For nine years, the Times Square Alliance has invited architecture and design firms to submit proposals for a romantic public art installation in Times Square celebrating Valentine's Day. Past winners have included a statue of a heart that glowed to the pulse of a heartbeat, a pavilion of 12 mirrored hearts, and, after Hurricane Sandy, a heart-shaped platform made of pieces of wood from boardwalks damaged by the storm.
This year's selection, which goes on display for a month starting February 7, is no ordinary tribute to love and devotion. Designed by the Brooklyn-based Office for Creative Research, "We Were Strangers Once Too" consists of 33 metal poles streaked with red and pink bands of varying thickness, arranged so that when viewed from the right angle they form a heart. Up close, however, the meaning of the piece changes drastically, as the poles are revealed as a statistical breakdown of the different immigrant groups in New York City, with each band representing a particular nationality.
The significance of this year’s installation is not lost on the Times Square Alliance. In the words of the Alliance's Director of Communications T.J. Witham, "We think of ourselves as both America's town square and the world's town square." Indeed, Times Square is unique amongst public spaces; more than 300,000 people walk through it every day, many of them from outside the Big Apple, so anything displayed there reverberates far outside the five boroughs. This statement on contemporary politics is no accident on the Alliance's part. "There is a timely component to it," Mr. Witham acknoweldges, "and it seems important right now to have something in Times Square that speaks to both the incredible diversity and the strength of the diversity of New York."
"Timely" is hardly an unusual descriptor for the work of the Office for Creative Research. In each of its past projects, the group has illuminated some aspect of contemporary society through data, whether it be mapping the decline of elephant populations in Africa, developing tools to identify counterfeit medication in Nigeria, or visualizing the history of NASA from its annual reports. As the Office's managing director Kate Rath puts it, "We believe that data literacy is fundamental for living in this era of information, and want to put data in public spaces to broaden the public’s understanding of data."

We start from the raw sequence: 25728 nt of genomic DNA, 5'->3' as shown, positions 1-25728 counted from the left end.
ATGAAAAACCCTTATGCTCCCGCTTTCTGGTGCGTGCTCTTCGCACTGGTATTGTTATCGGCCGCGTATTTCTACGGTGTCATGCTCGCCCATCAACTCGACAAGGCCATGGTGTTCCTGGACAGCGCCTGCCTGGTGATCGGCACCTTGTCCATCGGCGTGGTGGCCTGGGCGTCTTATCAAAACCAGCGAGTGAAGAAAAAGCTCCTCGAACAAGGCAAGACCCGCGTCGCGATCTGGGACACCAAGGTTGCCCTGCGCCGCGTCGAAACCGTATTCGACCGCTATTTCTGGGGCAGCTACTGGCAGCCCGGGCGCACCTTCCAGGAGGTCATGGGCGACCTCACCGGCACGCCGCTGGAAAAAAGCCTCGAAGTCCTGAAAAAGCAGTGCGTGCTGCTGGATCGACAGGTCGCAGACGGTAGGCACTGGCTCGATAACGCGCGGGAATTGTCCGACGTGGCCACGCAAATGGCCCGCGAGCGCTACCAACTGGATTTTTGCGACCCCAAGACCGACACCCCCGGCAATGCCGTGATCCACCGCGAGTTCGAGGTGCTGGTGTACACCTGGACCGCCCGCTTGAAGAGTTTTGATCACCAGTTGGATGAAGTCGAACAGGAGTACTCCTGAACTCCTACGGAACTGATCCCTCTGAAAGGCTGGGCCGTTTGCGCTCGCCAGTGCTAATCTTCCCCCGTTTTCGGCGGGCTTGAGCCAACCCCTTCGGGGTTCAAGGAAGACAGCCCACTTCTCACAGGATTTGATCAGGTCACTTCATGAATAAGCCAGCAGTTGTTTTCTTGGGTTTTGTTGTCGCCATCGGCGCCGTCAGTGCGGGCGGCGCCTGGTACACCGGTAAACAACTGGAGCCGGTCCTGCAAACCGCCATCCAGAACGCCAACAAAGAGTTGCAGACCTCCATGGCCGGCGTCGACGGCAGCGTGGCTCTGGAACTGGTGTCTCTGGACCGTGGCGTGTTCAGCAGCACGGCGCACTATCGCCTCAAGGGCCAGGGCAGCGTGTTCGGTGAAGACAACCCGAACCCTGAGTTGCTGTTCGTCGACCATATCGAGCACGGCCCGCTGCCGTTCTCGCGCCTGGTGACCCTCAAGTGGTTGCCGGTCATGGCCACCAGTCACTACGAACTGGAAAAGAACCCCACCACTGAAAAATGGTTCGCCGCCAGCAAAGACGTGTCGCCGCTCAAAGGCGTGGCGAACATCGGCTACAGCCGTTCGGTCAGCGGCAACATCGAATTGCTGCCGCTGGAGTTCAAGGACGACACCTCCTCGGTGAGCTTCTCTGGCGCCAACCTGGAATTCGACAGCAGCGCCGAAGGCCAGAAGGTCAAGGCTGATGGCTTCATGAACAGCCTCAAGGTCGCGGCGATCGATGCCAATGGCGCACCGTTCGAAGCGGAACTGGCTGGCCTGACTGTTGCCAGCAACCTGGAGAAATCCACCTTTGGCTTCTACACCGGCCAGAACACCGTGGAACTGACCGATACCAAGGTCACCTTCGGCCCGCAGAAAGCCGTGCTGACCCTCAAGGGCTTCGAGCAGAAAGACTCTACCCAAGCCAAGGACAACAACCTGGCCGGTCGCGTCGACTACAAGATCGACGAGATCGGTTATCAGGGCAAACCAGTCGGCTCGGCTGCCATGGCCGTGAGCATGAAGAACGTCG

With "We Were Strangers Once Too," the Office for Creative Research hopes to use data educate the public about the benefits that come with immigration, and to speak out against the perceived anti-immigrant tenor of much of President Trump's campaign rhetoric. The title of the piece comes from a 2014 speech by former President Obama announcing his executive action plan on immigration reform. “Scripture tells us that we shall not oppress a stranger, for we know the heart of a stranger—we were strangers once, too," Mr. Obama said then. "My fellow Americans, we are and always will be a nation of immigrants."
For Rath, the contrast between Obama and Trump is indicative of a troubling development in the way Americans view immigration. "You just need to compare this language to the words of our new President to understand how different the times we now find ourselves in are. A lot of us have found ourselves strangers again under Trump’s policies, and art is one way for us to find a place to convene, to be loud and angry together, to dissent."
Because of that, for all the turmoil the past months have brought to American life, "We Were Strangers Once Too" is ultimately hopeful, a celebration of shared heritage and unity rather than a lamentation of differences and division. "The core message of the piece is that New York City is home to a hugely diverse community of immigrants from many, many different countries," said Rath. "If Trump wants to stop immigration into this city and this country, he’s going to have to build a lot of walls."
The February “Going Places” issue of AVENUE, out at the end of this week, celebrates how immigrants and immigration have enriched New York City.
Rendering courtesy of The Office for Creative Research